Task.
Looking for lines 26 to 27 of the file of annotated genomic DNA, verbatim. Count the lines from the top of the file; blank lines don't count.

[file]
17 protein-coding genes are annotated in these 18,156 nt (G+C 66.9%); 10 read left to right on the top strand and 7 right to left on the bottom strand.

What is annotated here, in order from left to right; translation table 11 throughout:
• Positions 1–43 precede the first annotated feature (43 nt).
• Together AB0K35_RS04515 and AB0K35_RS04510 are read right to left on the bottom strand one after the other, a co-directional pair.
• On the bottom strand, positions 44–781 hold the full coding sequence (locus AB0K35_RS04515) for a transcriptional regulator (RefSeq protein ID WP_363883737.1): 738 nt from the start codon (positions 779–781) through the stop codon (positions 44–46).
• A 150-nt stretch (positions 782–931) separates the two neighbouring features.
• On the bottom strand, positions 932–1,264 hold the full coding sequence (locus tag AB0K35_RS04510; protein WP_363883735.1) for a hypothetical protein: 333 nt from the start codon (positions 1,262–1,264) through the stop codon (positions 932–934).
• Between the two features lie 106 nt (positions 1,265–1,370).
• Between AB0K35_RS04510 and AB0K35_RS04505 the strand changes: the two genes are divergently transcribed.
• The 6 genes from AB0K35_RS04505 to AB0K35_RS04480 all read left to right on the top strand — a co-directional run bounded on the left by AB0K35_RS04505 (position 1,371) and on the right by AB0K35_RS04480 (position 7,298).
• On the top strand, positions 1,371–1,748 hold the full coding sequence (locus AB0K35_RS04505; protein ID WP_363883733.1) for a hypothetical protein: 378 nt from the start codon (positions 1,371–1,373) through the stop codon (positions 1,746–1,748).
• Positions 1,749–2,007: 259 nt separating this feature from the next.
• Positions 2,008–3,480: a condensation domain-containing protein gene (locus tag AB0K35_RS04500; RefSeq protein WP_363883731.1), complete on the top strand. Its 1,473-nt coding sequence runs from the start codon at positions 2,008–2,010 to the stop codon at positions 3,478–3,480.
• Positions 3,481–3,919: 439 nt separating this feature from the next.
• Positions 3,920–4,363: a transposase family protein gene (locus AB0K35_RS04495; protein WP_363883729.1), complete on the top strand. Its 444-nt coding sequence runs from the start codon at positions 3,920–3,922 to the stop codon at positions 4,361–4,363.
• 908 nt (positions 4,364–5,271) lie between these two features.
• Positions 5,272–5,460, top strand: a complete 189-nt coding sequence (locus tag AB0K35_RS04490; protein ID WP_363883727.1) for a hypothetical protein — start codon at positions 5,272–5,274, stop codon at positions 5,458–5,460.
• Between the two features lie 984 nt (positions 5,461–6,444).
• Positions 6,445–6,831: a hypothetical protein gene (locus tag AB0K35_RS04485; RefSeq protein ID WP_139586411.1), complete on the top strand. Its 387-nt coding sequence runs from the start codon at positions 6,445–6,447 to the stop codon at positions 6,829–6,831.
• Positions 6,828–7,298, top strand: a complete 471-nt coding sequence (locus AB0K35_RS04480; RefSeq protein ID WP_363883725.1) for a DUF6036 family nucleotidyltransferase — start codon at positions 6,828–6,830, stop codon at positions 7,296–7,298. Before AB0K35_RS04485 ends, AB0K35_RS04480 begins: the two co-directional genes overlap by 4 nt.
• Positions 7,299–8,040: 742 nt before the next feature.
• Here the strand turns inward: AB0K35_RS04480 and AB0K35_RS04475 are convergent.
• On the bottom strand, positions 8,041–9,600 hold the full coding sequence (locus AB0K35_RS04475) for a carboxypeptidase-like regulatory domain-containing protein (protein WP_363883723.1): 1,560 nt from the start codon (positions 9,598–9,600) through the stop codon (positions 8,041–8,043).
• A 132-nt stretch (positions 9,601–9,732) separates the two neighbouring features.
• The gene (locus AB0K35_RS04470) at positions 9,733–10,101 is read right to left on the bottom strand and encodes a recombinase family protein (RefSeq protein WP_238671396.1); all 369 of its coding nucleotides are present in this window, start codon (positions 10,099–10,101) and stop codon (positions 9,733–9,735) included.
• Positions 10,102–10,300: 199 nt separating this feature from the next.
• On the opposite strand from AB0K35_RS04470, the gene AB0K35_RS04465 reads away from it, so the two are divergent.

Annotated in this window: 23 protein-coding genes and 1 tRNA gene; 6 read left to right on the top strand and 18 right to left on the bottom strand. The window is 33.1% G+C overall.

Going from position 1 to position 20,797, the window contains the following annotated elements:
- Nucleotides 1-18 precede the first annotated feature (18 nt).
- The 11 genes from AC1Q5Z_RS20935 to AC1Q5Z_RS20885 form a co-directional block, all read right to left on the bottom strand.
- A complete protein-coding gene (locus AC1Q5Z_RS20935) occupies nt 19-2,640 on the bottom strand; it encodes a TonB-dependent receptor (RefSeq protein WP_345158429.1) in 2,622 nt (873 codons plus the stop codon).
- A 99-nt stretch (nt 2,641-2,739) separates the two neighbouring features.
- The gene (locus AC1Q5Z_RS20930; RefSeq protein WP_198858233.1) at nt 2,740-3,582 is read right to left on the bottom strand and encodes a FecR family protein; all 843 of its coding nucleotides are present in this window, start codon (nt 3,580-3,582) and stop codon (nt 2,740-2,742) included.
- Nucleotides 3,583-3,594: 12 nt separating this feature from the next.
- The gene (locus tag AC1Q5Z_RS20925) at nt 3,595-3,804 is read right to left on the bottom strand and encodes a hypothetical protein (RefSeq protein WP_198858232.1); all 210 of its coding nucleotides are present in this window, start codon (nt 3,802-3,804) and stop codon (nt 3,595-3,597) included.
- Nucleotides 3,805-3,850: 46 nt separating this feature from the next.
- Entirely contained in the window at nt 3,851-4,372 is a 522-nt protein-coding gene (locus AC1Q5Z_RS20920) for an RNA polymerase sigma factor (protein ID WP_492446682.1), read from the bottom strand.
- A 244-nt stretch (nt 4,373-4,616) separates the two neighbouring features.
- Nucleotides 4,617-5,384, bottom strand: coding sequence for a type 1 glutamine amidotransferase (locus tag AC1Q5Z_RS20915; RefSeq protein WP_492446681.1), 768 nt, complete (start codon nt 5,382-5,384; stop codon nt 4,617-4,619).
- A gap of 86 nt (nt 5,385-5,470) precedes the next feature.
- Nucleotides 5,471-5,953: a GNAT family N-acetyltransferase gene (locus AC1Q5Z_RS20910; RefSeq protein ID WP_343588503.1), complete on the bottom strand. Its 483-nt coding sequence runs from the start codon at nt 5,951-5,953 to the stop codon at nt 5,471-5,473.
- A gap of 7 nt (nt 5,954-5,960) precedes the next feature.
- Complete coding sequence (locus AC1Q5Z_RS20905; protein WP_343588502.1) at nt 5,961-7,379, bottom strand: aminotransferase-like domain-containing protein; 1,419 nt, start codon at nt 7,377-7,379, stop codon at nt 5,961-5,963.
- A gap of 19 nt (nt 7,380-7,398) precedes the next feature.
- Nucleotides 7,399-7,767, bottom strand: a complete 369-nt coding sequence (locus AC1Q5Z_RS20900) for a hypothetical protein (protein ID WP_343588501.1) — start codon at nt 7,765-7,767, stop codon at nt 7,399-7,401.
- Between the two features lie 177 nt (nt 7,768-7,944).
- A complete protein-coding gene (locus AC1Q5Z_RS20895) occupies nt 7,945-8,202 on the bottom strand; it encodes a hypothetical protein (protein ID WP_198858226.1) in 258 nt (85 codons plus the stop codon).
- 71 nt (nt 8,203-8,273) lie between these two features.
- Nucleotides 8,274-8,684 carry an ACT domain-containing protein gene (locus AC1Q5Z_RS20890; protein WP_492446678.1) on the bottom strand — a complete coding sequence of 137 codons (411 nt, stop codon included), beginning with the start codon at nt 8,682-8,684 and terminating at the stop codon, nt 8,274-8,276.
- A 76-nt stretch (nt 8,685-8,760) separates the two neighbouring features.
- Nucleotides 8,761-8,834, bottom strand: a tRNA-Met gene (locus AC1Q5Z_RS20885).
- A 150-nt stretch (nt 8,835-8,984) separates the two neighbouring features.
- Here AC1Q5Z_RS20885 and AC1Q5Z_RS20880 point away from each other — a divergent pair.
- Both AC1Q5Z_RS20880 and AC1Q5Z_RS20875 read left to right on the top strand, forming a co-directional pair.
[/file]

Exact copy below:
• Positions 10,102–10,300: 199 nt separating this feature from the next.
• On the opposite strand from AB0K35_RS04470, the gene AB0K35_RS04465 reads away from it, so the two are divergent.